Home » Here’s A Tour Of An Australian Junkyard Filled With Fords You Probably Know Nothing About

Here’s A Tour Of An Australian Junkyard Filled With Fords You Probably Know Nothing About

Junkyard Down Under Ts
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Touring new car dealerships will show you the current automotive state of play in a given area. Used car lots will give you a cross-section of the last couple of decades. Junkyards, though, will tell you stories stretching back decades. I recently headed out to one on a flying visit to my hometown, and decided to chronicle the stocks of old Fords for audiences both foreign and domestic.

I shot this with an eye to American and, to a lesser extent European audiences. I aim to educate on the magic of the Falcon, and what you can learn from what you do and don’t find in the junkyard. If you’re an Australian, much of what I pontificate on will not be news to you, unless you’re maybe less than 15 years old. Still, you may enjoy watching it and laughing at me for mixing up XD and XFs and misquoting generations of Laser.

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As you’ll see, Australian junkyards are full of Ford Falcons. Once upon a time, the four-door sedan ruled the roost, as did the inline-six engine. The Falcon primarily did battle against the Holden Commodore, and before that, the Kingswood. Later in its life, it would tangle with the Mitsubishi Magna and the globally-beloved Toyota Camry.

No matter where you landed on the timeline, the Ford Falcon typically offered good torque from a stout inline six. At times, it was available with a V8, but the vast majority of Australian families considered six cylinders to be enough. These were Aussie cars with Aussie engines, put together with Aussie blood, sweat, and tears. And, unlike the rival Holden Commodore, Falcons were designed here, too. They were built to roam the vast distances between our capital cities, haul the kids to school, and to pick us up from the airport. The Falcon, in particular, was an absolute darling of the taxi industry, particularly in the 1990s.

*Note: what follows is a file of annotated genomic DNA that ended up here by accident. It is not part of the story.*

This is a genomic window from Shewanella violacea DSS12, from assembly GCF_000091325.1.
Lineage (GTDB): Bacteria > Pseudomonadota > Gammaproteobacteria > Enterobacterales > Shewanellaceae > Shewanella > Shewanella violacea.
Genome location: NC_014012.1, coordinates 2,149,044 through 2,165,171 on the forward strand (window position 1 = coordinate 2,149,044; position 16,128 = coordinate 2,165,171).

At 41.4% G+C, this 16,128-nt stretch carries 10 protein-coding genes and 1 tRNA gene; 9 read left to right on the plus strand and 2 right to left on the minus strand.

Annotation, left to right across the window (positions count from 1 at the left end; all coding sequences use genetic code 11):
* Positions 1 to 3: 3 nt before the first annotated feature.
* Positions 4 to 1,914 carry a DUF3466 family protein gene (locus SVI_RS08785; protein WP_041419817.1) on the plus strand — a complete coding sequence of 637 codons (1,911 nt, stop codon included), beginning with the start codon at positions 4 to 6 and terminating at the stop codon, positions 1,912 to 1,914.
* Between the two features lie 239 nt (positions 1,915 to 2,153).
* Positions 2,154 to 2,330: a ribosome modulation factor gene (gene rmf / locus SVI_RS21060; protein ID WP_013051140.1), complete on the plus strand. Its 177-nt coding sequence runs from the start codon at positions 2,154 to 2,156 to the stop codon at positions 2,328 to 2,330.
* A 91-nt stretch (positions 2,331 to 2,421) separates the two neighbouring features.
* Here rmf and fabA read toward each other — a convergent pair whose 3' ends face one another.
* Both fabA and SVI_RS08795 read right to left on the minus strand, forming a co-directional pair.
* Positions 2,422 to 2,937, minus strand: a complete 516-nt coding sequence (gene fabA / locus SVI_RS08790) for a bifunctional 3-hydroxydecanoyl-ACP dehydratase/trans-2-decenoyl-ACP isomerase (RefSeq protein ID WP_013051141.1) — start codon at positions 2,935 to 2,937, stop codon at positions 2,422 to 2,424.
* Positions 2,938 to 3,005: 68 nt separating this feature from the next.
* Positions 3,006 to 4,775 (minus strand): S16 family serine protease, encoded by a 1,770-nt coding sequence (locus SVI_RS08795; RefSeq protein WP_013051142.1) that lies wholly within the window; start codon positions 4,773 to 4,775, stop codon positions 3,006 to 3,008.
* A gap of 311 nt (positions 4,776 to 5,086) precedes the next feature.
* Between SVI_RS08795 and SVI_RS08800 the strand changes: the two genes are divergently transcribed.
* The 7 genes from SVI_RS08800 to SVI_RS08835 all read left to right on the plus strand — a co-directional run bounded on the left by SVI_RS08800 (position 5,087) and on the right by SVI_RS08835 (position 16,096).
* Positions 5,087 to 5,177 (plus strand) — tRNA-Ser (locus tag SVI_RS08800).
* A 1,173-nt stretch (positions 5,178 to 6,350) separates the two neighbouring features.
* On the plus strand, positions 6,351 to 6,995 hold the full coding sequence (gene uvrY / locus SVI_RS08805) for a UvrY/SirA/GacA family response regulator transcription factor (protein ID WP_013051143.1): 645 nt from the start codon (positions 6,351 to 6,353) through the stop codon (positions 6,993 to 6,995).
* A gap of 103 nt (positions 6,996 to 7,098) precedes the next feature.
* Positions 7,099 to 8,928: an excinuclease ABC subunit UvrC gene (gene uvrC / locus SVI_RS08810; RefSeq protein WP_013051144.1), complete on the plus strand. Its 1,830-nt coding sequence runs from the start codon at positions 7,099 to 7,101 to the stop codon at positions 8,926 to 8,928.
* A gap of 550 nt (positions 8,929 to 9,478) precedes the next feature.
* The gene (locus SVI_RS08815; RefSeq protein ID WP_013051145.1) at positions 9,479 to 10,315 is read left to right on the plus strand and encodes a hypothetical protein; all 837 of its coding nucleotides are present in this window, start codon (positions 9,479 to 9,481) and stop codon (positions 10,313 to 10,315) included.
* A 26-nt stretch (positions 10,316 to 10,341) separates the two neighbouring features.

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Fuel economy was never really a strong point of the type, but in the halcyon days of cheap gas, nobody cared. Eventually the 2000s would see the beginning of a terminal decline for the model as Australians shifted to hipper SUVs and fuel-sipping hatchbacks. But in the 20th century? The Falcon ruled Ford’s Australian lineup.  20231219 093816 Result10

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I spent a lot of time in EB Falcons. I had an auto from 1992, and a five-speed manual from 1991. The first was sentenced to death after being defected by police, the second I sold because these things had all the steering feel of a bowl of buttered noodles.

In the video above, you’ll see that I found a selection of models from the early 1980s up to the mid-2000s. Newer Falcons are mostly still on the road, with production ending in 2016. Earlier models dating pre-1980 are typically worth too much money to be found in a junkyard like this; you’ll instead find them in personal paddock collections or at specialty classic yards. My visit chronicles the journey from the carbureted 3.3- and 4.1-liter sixes of the XD, XE, and XF, through to the fuel injected age that dawned in the late 1980s. First with the EA Falcon, with its beleaguered 3.9-liter donk with the single injector, and then on to the EB Falcon and beyond with their far more advanced multi-point injection engines.

The Barra

Our journey through time ends at the mighty Barra, seen here in a number of BA Falcon sedans and wagons. The engine has become Internet famous as a powerful turbocharged inline-six. In that guise, it was first delivered in the Ford Falcon XR6 Turbo in 2002, delivering 322 horsepower. However, the Barra wasn’t just a turbo hero engine. It also served as the base motor for the Falcon in its naturally-aspirated form. Even then, it still put out a healthy 244 horsepower from its 4.0-liter displacement. That was largely courtesy of double overhead cams and variable cam timing. This marked the first time these were standard on the Falcon lineup.